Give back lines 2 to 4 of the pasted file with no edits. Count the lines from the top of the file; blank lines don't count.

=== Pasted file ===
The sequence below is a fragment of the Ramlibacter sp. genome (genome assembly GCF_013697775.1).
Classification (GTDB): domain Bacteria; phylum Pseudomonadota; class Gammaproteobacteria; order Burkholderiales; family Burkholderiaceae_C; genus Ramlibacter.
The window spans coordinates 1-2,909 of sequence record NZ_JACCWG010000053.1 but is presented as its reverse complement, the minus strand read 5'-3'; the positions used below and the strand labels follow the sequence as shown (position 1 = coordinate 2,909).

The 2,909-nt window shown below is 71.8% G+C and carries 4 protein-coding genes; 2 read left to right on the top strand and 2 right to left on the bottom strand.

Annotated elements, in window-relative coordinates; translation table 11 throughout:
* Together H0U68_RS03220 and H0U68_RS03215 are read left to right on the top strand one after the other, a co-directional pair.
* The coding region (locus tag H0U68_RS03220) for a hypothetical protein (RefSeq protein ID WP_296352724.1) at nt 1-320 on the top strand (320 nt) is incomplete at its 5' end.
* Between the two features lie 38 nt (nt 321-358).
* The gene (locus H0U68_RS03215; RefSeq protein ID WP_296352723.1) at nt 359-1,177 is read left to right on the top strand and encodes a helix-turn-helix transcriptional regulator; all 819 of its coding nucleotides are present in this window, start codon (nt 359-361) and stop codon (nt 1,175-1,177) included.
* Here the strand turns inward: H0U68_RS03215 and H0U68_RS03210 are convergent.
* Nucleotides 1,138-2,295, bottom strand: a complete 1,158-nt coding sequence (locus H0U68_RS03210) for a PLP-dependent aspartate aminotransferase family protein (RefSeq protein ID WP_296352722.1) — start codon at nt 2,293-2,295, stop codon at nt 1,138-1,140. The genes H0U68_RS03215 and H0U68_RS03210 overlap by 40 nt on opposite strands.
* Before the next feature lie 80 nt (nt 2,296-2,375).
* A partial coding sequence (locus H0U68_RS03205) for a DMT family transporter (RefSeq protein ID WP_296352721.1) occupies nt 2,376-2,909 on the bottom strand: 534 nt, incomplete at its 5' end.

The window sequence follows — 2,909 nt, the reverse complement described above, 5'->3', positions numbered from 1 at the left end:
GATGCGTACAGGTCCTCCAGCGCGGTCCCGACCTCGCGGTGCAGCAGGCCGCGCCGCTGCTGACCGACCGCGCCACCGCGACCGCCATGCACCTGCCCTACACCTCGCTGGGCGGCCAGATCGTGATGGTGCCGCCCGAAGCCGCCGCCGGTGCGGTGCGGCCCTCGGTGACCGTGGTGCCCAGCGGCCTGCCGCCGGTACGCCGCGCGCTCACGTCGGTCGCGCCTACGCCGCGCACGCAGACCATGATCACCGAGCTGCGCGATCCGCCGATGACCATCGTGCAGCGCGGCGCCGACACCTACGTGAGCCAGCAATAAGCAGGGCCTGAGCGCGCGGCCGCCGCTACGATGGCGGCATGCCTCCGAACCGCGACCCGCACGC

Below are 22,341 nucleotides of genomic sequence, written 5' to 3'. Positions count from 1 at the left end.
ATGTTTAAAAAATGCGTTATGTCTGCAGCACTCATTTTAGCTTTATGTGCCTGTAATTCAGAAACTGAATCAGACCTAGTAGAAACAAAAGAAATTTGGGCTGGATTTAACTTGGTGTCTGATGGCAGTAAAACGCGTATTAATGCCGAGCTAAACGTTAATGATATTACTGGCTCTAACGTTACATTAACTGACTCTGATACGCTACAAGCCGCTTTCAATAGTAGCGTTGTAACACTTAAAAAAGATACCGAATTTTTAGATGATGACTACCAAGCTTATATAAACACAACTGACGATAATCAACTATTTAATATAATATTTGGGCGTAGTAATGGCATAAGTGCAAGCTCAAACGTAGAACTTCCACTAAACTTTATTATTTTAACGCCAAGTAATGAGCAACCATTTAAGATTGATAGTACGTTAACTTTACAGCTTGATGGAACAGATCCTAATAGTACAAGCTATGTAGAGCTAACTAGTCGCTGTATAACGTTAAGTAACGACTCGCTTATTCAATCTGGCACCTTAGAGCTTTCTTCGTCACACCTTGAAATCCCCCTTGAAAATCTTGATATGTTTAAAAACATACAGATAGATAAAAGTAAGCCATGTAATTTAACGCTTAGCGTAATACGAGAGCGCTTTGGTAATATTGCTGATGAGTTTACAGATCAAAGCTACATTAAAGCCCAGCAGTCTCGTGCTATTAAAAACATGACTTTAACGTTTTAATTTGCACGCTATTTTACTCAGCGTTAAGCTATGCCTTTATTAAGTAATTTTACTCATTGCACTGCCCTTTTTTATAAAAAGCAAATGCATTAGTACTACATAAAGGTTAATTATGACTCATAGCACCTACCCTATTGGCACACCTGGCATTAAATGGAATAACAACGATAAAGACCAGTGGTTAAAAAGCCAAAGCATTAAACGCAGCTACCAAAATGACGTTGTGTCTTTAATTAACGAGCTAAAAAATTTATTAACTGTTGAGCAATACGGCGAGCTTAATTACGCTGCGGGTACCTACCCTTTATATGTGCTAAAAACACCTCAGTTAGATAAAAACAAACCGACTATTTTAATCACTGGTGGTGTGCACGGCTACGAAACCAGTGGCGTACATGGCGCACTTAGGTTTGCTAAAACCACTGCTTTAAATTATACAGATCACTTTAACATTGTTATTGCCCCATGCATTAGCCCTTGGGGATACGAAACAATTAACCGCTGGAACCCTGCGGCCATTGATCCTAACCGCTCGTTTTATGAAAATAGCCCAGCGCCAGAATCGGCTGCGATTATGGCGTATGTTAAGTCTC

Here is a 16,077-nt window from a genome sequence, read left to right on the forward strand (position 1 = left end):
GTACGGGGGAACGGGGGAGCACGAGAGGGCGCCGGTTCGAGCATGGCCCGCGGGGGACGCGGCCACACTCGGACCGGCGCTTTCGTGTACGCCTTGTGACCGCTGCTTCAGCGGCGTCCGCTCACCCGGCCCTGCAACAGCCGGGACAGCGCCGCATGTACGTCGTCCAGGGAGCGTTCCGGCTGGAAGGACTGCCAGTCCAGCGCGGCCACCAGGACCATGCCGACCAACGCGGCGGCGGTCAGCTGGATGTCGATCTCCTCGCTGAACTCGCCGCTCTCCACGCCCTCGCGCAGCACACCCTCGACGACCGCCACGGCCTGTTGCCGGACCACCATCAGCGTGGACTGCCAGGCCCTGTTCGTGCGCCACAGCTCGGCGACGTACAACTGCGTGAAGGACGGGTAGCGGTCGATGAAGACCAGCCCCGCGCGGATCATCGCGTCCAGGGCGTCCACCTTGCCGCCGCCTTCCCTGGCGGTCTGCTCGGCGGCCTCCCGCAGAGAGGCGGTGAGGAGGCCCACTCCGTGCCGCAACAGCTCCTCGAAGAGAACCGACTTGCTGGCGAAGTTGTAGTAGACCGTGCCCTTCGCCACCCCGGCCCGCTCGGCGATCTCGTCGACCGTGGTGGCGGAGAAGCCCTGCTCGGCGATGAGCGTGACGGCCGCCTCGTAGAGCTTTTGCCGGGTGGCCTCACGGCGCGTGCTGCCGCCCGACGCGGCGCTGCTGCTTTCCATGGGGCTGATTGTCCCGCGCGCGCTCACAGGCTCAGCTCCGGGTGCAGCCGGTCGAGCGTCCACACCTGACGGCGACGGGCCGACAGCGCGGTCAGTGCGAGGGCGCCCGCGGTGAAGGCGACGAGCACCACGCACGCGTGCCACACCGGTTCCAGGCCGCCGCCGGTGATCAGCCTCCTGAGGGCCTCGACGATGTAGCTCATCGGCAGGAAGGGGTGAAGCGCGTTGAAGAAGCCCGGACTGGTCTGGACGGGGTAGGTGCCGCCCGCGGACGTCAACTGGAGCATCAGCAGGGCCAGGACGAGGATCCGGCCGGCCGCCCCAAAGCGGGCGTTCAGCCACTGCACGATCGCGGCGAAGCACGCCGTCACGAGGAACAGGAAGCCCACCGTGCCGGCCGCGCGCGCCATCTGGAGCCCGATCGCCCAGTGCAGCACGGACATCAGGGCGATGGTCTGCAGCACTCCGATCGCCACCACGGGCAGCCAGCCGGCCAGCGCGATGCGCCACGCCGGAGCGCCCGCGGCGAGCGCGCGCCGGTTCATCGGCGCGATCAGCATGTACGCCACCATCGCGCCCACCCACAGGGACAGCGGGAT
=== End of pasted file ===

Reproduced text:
Classification (GTDB): domain Bacteria; phylum Pseudomonadota; class Gammaproteobacteria; order Burkholderiales; family Burkholderiaceae_C; genus Ramlibacter.
The window spans coordinates 1-2,909 of sequence record NZ_JACCWG010000053.1 but is presented as its reverse complement, the minus strand read 5'-3'; the positions used below and the strand labels follow the sequence as shown (position 1 = coordinate 2,909).

The 2,909-nt window shown below is 71.8% G+C and carries 4 protein-coding genes; 2 read left to right on the top strand and 2 right to left on the bottom strand.